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Grafting







The objects of Grafting are to bring a bush or tree into anearlier state of bearing than it would do naturally; to produce good fruit from an inferior plant; and to save space by putting dwarf scions on to rampant-growing trees. By the process of uniting strong-growing trees to those of a weaker nature their exuberance is checked, and weaker ones are improved by being worked on those of a stronger growth. Whatever form of Grafting is adopted, the inner layers of the bark of the stock or tree on which the operation is performed, must be brought into direct contact with the inner layers of the bark of the branch which is grafted, or, as it is called, the scion. This scion should be a branch of the early growth of the previous year's wood, and should be in the same state of vegetation as the stock. If the scion is in a more advanced state than the stock, its growth may be stopped by cutting it off and burying it in the earth under a north wall until the stock has advanced sufficiently in growth. Grafting of all kinds is best done in March, when the sap is flowing freely. Many methods of Grafting are adopted, the following being the principal:-- Whip or Tongue Grafting is suitable for almost any description of trees. Saw the stock off level at any desired height, then make a deep upward slanting cut through the bark at the top 2 or 3 in. in length, and in the middle of the cut turn the knife downwards and cut out a thin wedge-shaped socket. Next cut the scion in a similar manner so that it will fit exactly into the incision of the stock, bringing the bark of each into direct contact. Bind it firmly in position, and cover it over, from the top of the stock to the bottom of the scion, with grafting wax or clay. When the scion and the stock are united, which is demonstrated by the former making growth, remove the wax and cut away all shoots that may be produced on the stock. In the French mode of Grafting known as the Bertemboise, the crown of the stock is cut at a long level, about 1 in. at the top being left square, and an angular piece is cut away in which the scion is inserted. It is then bound and waxed over. Theophrastes or Rind Grafting is used where a tree has strong roots but inferior fruit. The branches are cut off about 1-1/2 or 2 ft. from the main stem. A sharp cut 2 or 3 in. in length is made down the bark of the branches, and the lower parts of the scion, selected from a superior tree, having been cut into tongues resembling the mouth-piece of a flageolet, the bark of the branches is lifted with a knife, and the tongues of the scions are slipped in, bound, and waxed. Side Grafting is useful where it is desired to replenish the tree with a fresh branch. A T-shaped cut is made in the stem of the tree, extending to the inner bark; the scion is prepared by a longitudinal sloping cut of the same length as that in the stem, into which it is inserted, and the two are bound together and treated like other grafts. Approach Grafting is the most favourable method of obtaining choice varieties of the vine, or of growing weak sorts on roots of a stronger growth. The scion is generally grown in a pot. A portion of the bark is cut from both scion and stock while the vine is in active growth, and the two wounded parts brought into contact, so that they fit exactly. They are then tied together, and moss (kept constantly wet) is bound round the parts. The union may be completed by the following spring, but it is safer to leave the cutting down of the stock to the point of union and the separation of the scion from the potted plant until the second spring.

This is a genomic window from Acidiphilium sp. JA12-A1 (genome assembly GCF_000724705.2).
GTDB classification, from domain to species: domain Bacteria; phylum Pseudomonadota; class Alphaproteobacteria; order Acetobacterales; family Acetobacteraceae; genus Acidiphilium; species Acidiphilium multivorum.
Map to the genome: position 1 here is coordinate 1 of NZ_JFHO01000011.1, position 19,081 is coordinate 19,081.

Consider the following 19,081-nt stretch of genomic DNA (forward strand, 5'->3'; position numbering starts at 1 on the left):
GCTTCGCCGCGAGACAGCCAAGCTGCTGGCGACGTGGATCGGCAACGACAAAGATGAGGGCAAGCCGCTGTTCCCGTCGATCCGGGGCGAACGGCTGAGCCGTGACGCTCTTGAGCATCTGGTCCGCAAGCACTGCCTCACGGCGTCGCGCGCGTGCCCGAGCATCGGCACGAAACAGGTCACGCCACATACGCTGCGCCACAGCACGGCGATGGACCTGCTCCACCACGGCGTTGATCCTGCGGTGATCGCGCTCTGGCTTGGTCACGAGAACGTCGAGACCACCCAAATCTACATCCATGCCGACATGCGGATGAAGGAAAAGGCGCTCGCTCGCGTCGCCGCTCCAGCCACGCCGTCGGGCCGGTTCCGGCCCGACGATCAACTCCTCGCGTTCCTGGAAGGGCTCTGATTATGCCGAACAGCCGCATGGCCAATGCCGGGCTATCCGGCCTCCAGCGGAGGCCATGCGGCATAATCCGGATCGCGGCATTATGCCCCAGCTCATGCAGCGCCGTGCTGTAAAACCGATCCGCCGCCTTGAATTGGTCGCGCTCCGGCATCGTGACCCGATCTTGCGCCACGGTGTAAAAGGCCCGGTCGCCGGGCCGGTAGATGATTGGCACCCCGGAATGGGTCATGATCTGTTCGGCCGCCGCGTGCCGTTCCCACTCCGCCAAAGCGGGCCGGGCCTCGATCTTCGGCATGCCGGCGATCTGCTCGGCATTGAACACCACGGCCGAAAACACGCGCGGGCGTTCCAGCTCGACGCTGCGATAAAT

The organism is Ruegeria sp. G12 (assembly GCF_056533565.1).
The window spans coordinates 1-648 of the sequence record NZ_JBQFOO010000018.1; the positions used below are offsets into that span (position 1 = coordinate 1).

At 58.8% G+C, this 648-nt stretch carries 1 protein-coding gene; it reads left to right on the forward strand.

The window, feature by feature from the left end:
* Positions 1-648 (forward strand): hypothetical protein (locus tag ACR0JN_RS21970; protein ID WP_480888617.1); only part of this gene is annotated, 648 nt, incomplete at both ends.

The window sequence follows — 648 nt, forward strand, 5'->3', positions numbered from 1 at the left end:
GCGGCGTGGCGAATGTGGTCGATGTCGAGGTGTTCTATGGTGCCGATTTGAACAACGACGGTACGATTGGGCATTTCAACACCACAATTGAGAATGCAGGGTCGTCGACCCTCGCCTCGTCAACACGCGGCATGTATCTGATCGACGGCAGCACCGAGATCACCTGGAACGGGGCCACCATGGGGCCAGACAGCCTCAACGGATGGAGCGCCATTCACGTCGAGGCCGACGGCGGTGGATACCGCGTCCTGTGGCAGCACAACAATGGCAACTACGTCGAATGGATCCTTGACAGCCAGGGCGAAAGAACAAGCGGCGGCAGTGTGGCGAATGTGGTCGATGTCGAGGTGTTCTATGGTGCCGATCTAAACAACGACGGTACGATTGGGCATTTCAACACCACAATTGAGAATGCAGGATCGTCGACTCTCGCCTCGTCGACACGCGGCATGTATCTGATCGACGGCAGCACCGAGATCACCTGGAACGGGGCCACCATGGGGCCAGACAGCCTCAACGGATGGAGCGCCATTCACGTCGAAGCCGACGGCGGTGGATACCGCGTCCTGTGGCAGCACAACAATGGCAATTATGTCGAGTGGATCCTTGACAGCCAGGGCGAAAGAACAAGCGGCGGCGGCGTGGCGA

Next: Grafting Wax (Cobbetts), etc

Previous: Gourds



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